‘No’ on Amendment 62
Two years ago, Colorado voters resoundingly rejected a “personhood” amendment to the state Constitution, which would have defined a person — with all the rights of a Colorado resident — as existing from the beginning of conception.
It was an attempt to outlaw abortion in Colorado, and voters recognized that. They opposed it by a margin of nearly three to one.
This year, proponents are back with a slightly different amendment — defining personhood from the beginning of biological development of a human being.
They also have the backing of a national group, Personhood USA and have sued the Colorado Legislative Council for its Blue Book analysis of the amendment.
But even with different wording, more money and lawsuits against impartial analysts, the intent is the same: to prohibit abortions in Colorado in all circumstances.
If proponents were upfront with the people of Colorado, they would simply present the state’s voters with a ballot measure that said just that: “Shall Colorado prohibit a woman from having an abortion under any circumstances.”
But no doubt they realize that a “Yes” vote on such a straightforward question would be extremely unlikely.
So they go with a confusing amendment that supposedly only tries to define what a person is. But it takes direct aim at the U.S. Supreme Court’s Roe v. Wade decision, which found that a fetus in the first trimester isn’t a person.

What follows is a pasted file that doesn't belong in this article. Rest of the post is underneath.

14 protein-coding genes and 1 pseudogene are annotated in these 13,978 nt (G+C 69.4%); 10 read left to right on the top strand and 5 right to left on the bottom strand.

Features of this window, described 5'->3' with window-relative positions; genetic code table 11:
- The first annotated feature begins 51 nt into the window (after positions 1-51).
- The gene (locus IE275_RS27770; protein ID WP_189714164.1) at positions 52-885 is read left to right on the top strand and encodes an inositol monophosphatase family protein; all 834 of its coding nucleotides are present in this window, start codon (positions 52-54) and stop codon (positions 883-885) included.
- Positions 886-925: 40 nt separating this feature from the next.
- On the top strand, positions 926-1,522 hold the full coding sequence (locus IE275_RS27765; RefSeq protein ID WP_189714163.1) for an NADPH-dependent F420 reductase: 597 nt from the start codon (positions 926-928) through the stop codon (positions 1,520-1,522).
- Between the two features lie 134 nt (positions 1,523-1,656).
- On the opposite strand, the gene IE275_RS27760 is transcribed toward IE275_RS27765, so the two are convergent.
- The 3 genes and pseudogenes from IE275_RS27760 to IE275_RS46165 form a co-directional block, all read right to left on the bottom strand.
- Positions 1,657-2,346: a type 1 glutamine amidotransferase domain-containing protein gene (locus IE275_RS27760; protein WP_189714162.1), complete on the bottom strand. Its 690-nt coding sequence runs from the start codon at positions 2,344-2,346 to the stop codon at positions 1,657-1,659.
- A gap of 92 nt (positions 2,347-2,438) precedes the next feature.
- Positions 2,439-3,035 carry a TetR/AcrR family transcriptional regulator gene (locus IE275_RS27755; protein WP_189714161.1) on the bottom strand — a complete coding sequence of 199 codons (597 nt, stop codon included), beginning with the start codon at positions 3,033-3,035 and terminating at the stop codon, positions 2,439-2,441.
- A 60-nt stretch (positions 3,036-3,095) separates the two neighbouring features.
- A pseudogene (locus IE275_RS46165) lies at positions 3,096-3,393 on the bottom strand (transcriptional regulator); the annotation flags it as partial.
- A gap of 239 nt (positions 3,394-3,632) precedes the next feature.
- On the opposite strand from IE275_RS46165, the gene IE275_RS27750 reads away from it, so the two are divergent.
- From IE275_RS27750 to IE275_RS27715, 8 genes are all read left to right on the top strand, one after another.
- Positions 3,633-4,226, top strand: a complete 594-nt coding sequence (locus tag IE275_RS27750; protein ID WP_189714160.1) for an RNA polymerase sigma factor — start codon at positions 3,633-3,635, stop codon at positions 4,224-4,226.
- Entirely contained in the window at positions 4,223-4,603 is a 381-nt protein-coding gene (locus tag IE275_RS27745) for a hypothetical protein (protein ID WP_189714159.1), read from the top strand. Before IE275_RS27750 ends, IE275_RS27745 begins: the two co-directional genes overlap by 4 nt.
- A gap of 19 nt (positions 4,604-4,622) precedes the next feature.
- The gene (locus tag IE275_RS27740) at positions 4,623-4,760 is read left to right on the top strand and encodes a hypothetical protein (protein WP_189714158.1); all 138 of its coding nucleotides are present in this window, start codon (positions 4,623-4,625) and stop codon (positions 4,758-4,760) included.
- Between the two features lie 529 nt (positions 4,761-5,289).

They object to the Blue Book suggesting what it means to give equal protection to a fetus in the earliest stages of development.
Among other things, the Colorado Constitution says a person has inalienable rights that include a right to survive and a right to defend against threats to safety.
Amendment 62, the Blue Book says, “could restrict a doctor from using certain medical procedures and treatments.” It also says “the measure may subject doctors and nurses to legal action for providing medical care to a woman of child-bearing age if that care could affect a ‘person’ other than the identified patient.”
Proponents of Amendment 62 object to that statement. It’s a part of the basis of their lawsuit, according to The Denver Post.
But the reality is that any health provider would have to be exceedingly cautious in treating a woman of child-bearing age. Even if a doctor didn’t know a woman was pregnant, if she was prescribed drugs or other treatments that harmed a fetus in her womb, the doctor could be held criminally or civilly liable.
Should a woman with cancer undergo chemotherapy or radiation treatment if there were the slightest chance she might be pregnant? Medical caregivers would have to weigh the needs of the woman against the potential liability for treating her and possibly harming a fertilized egg.
What about a woman who seeks to use morning-after birth control? Even in the case of rape? There is legal uncertainty.
The unintended consequences of this amendment are impossible to predict, but they are likely to be much broader and have greater impact on health care than proponents want to admit.
The intended consequences, however, are blatantly obvious — the end of legal abortions in Colorado, despite what the U.S. Supreme Court said.
Vote “No” on Amendment 62.